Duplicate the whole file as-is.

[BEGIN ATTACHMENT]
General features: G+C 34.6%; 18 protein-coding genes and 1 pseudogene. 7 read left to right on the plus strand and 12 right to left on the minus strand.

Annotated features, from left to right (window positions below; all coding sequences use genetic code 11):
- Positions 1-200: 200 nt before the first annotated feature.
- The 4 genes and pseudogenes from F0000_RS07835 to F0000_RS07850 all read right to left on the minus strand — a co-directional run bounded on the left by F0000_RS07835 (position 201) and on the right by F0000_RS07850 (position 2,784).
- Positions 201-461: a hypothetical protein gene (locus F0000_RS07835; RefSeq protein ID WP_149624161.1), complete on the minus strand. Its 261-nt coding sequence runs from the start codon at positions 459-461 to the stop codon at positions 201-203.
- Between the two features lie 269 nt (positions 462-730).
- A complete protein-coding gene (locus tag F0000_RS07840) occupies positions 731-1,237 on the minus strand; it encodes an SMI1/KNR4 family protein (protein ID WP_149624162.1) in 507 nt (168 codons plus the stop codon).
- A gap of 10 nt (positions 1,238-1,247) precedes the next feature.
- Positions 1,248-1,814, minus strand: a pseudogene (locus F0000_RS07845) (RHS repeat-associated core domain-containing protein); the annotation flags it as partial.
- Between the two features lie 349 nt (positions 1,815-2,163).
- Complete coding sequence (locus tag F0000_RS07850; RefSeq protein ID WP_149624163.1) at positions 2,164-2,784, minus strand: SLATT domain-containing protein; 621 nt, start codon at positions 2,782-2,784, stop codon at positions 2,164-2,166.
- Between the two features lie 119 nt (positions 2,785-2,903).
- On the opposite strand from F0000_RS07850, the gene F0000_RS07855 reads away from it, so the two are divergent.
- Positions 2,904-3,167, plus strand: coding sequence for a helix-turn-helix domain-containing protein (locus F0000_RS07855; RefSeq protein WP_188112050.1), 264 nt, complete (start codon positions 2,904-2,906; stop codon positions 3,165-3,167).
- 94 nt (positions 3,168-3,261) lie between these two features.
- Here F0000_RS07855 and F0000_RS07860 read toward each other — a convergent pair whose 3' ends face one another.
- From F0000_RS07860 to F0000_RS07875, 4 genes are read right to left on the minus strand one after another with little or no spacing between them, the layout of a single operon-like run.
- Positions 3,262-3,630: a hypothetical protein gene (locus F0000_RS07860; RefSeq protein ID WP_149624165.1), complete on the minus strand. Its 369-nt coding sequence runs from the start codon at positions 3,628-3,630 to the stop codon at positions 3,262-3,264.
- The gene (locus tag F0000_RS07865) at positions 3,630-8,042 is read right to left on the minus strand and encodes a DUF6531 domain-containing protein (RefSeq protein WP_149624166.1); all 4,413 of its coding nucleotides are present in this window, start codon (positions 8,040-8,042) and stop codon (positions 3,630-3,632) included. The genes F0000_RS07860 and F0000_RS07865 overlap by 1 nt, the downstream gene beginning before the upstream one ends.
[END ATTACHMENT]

General features: G+C 34.6%; 18 protein-coding genes and 1 pseudogene. 7 read left to right on the plus strand and 12 right to left on the minus strand.

Annotated features, from left to right (window positions below; all coding sequences use genetic code 11):
- Positions 1-200: 200 nt before the first annotated feature.
- The 4 genes and pseudogenes from F0000_RS07835 to F0000_RS07850 all read right to left on the minus strand — a co-directional run bounded on the left by F0000_RS07835 (position 201) and on the right by F0000_RS07850 (position 2,784).
- Positions 201-461: a hypothetical protein gene (locus F0000_RS07835; RefSeq protein ID WP_149624161.1), complete on the minus strand. Its 261-nt coding sequence runs from the start codon at positions 459-461 to the stop codon at positions 201-203.
- Between the two features lie 269 nt (positions 462-730).
- A complete protein-coding gene (locus tag F0000_RS07840) occupies positions 731-1,237 on the minus strand; it encodes an SMI1/KNR4 family protein (protein ID WP_149624162.1) in 507 nt (168 codons plus the stop codon).
- A gap of 10 nt (positions 1,238-1,247) precedes the next feature.
- Positions 1,248-1,814, minus strand: a pseudogene (locus F0000_RS07845) (RHS repeat-associated core domain-containing protein); the annotation flags it as partial.
- Between the two features lie 349 nt (positions 1,815-2,163).
- Complete coding sequence (locus tag F0000_RS07850; RefSeq protein ID WP_149624163.1) at positions 2,164-2,784, minus strand: SLATT domain-containing protein; 621 nt, start codon at positions 2,782-2,784, stop codon at positions 2,164-2,166.
- Between the two features lie 119 nt (positions 2,785-2,903).
- On the opposite strand from F0000_RS07850, the gene F0000_RS07855 reads away from it, so the two are divergent.
- Positions 2,904-3,167, plus strand: coding sequence for a helix-turn-helix domain-containing protein (locus F0000_RS07855; RefSeq protein WP_188112050.1), 264 nt, complete (start codon positions 2,904-2,906; stop codon positions 3,165-3,167).
- 94 nt (positions 3,168-3,261) lie between these two features.
- Here F0000_RS07855 and F0000_RS07860 read toward each other — a convergent pair whose 3' ends face one another.
- From F0000_RS07860 to F0000_RS07875, 4 genes are read right to left on the minus strand one after another with little or no spacing between them, the layout of a single operon-like run.
- Positions 3,262-3,630: a hypothetical protein gene (locus F0000_RS07860; RefSeq protein ID WP_149624165.1), complete on the minus strand. Its 369-nt coding sequence runs from the start codon at positions 3,628-3,630 to the stop codon at positions 3,262-3,264.
- The gene (locus tag F0000_RS07865) at positions 3,630-8,042 is read right to left on the minus strand and encodes a DUF6531 domain-containing protein (RefSeq protein WP_149624166.1); all 4,413 of its coding nucleotides are present in this window, start codon (positions 8,040-8,042) and stop codon (positions 3,630-3,632) included. The genes F0000_RS07860 and F0000_RS07865 overlap by 1 nt, the downstream gene beginning before the upstream one ends.